Category Archives: New Infrastructure

The role of children in designing good cycle networks

Children cycling on a city’s roads and paths are the canary in the coal mine. Without overthinking this too much, a parent won’t let a child out to play on a bike unless that parent can perceive that the child can make mistakes and not be run over.

And this gets to the premise that Cycle Bath campaigns on:

To enable everyone to cycle in comfort we need high quality space for cycling, inclusive for all ages and abilities, connecting communities with schools and centres of employment. Routes must be direct and cohesive, with space on main roads re-allocated from the general carriageway, not the footway.

So when Peter Walker writes in the Guardian:

In countries where decades of investment in bike routes has made cycling safer and more everyday, the reverse is true. Almost 40% of Dutch children go to and from school by bike.

We need to understand how you achieve that level of cycling and for that we can look at Public Highways England IAN 195


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The Locksbrook Greenway – The final piece in the puzzle.

Part of trying to understand how to make walking and cycling more attractive given that 47% of people living in Bath and working in Bath walk or cycle to work is trying to create cohesive end to end networks.

Whether you like it or not, your only real option for accessing the city centre from the west is to use the congested river path. It’s not only narrow, due to years of poor maintenance, but is also not perceived as safe late at night.

The Locksbrook Greenway Scheme fixes this:

Locksbrook Greenway Scheme (4)
Using the proposed BRT route we can create a traffic free corridor into the heart of the city with a new parallel Fieldings Cycle Bridge, refurbishment of Locksbrook Bridge and replacement of Traffic Light controlled Windsor Bridge junctions with Cycle Bypass Roundabouts.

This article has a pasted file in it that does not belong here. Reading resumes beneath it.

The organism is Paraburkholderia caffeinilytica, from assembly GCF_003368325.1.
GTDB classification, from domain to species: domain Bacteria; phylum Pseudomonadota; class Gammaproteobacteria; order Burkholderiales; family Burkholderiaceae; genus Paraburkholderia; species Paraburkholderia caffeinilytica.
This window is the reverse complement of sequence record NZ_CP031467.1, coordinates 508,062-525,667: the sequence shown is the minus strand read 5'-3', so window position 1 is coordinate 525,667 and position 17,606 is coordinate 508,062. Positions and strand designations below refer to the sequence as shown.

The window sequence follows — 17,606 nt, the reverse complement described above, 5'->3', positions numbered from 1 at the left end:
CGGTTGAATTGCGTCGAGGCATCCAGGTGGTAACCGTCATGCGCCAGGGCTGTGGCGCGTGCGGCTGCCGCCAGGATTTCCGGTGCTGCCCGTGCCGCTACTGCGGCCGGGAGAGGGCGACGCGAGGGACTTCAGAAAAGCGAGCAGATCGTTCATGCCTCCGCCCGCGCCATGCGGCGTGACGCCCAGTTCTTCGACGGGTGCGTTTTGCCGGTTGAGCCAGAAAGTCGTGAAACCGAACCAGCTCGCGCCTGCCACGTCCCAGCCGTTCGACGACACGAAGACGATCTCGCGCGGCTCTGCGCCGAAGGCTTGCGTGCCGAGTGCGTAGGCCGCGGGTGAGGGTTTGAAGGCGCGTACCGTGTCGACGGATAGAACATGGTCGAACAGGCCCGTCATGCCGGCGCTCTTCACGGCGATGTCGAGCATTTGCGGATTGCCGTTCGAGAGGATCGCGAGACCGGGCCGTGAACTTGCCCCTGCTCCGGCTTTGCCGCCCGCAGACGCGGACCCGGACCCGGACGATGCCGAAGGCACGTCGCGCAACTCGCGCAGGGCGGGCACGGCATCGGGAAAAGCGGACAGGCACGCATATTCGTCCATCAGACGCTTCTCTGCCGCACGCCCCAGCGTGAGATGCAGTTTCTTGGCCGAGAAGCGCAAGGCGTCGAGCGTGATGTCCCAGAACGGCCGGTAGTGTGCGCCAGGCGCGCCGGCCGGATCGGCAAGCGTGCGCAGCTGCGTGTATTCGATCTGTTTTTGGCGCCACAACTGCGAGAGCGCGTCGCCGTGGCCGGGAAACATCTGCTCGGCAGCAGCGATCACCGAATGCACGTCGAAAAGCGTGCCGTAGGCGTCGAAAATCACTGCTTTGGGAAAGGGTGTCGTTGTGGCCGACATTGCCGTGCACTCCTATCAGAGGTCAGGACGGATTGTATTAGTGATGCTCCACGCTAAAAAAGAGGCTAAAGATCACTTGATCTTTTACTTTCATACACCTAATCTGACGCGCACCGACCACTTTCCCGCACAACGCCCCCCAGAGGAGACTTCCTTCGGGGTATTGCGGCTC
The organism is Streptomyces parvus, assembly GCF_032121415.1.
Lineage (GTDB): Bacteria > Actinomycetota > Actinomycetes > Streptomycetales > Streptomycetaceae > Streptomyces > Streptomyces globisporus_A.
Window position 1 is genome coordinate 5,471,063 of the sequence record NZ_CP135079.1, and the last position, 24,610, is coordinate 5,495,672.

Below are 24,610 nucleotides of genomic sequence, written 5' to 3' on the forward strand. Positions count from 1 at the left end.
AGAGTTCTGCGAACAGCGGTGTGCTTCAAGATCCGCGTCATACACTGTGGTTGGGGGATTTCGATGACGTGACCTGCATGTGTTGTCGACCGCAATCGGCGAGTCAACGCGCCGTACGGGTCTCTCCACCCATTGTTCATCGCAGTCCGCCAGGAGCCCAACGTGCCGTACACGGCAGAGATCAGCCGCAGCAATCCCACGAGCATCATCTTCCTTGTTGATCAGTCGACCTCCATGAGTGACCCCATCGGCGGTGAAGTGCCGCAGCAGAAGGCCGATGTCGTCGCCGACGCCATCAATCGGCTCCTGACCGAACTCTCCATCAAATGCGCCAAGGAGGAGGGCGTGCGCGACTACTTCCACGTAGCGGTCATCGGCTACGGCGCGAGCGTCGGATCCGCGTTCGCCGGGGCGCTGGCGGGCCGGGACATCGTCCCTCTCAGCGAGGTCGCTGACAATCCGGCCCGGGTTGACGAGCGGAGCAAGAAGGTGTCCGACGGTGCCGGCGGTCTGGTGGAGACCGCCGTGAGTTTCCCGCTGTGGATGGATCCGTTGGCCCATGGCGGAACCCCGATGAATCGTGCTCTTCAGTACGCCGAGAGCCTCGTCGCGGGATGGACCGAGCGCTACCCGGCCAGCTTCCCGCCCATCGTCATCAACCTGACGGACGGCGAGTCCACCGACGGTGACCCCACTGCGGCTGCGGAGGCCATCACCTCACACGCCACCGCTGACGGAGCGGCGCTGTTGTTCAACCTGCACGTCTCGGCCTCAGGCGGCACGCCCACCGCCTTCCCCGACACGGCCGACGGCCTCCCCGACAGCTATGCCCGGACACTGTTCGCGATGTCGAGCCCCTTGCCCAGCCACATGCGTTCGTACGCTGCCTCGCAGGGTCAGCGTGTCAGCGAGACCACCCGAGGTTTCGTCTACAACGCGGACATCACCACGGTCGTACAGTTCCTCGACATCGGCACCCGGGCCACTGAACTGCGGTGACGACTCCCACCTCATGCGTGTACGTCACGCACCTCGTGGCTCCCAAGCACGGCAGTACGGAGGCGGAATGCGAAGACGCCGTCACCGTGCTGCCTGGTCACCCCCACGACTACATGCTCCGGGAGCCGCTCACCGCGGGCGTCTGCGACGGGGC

But significantly it also fits in with Cycle Bath’s call to break Pines Way Gyratory:

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Remove Pineway Gyratory, replace traffic lights with roundabouts, create segregated space for walking and segregated space for cycling. The gyratory is 4 lanes in parts and this enables it to go down to 2 lanes for cars creating a larger public realm and even enable bus bypass for the protected cycle lane.

This then delivers you directly to Quays Bridge and into the city centre.

This proposal is roughly identified in the Bath Enterprise Plan

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However their proposal around the Pines Way misses the trick of identifying a core transport corridor to the train station.

The Locksbrook Greenway is not a new idea, but simply one that seems to be forgotten.

Churchill Bridge Turbo Roundabout Proposal

I think when looking at road systems it can be hard to create something that is great for maximising vehicular traffic flow and keeps cyclists safe. Roundabouts fall into the keeping traffic flowing while making cycling unsafe category.

Bring in spatial constraints and you can end up with something horrible that is extremely hostile to people wanting to cycle.

As an exercise in rethinking Churchill Bridge Roundabout I began looking at turbo roundabouts. Something highways engineers use to create a high volume vehicular throughput.

Turbo roundabout

A specific form of roundabout for motorists, with a spiral pattern that commits motorists to choosing the correct lane before entering the roundabout. Lane changes on the roundabout itself are eliminated

And I came up with this:

Churchhill Bridge Turbo Roundabout Proposal (2)

The Churchhill Bridge Turbo Roundabout Proposal (3) pdf is probably clearer.

I’m really uncomfortable with creating a Wellsway cycle lane to the right which ‘forces’ somebody cycling to take a primary position to then access the new cycle crossings. So for people that are uncomfortable with roundabouts, it’s a big ask to get them to do this just to access a traffic free way to negotiate the roundabout.

I did try and have a west crossing point, but the sight lines make it phenomenally dangerous and even the east crossing point is probably inadvisable.